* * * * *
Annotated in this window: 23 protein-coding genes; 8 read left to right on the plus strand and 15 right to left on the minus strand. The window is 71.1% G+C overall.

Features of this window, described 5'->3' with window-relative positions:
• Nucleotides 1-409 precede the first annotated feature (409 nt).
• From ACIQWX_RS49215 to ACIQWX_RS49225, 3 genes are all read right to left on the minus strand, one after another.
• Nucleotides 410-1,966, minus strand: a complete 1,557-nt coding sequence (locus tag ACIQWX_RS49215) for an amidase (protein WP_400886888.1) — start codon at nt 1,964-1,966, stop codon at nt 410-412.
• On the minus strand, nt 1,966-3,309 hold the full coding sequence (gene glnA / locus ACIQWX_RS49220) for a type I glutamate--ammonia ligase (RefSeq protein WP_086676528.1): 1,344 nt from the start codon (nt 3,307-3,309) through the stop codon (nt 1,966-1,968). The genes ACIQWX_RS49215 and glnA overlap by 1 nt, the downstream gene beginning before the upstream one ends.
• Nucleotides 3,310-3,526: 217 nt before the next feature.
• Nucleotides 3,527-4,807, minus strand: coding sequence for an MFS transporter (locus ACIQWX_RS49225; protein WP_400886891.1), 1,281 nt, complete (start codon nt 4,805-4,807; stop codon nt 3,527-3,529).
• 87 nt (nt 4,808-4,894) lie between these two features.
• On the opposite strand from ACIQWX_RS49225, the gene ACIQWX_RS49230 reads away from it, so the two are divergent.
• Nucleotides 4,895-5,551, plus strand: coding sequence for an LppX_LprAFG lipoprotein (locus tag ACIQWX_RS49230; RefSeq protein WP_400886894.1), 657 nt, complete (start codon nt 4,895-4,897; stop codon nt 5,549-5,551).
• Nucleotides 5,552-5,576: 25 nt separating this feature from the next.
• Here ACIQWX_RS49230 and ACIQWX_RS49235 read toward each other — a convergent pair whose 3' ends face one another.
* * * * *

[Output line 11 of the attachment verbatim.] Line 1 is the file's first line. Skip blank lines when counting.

• Nucleotides 4,895-5,551, plus strand: coding sequence for an LppX_LprAFG lipoprotein (locus tag ACIQWX_RS49230; RefSeq protein WP_400886894.1), 657 nt, complete (start codon nt 4,895-4,897; stop codon nt 5,549-5,551).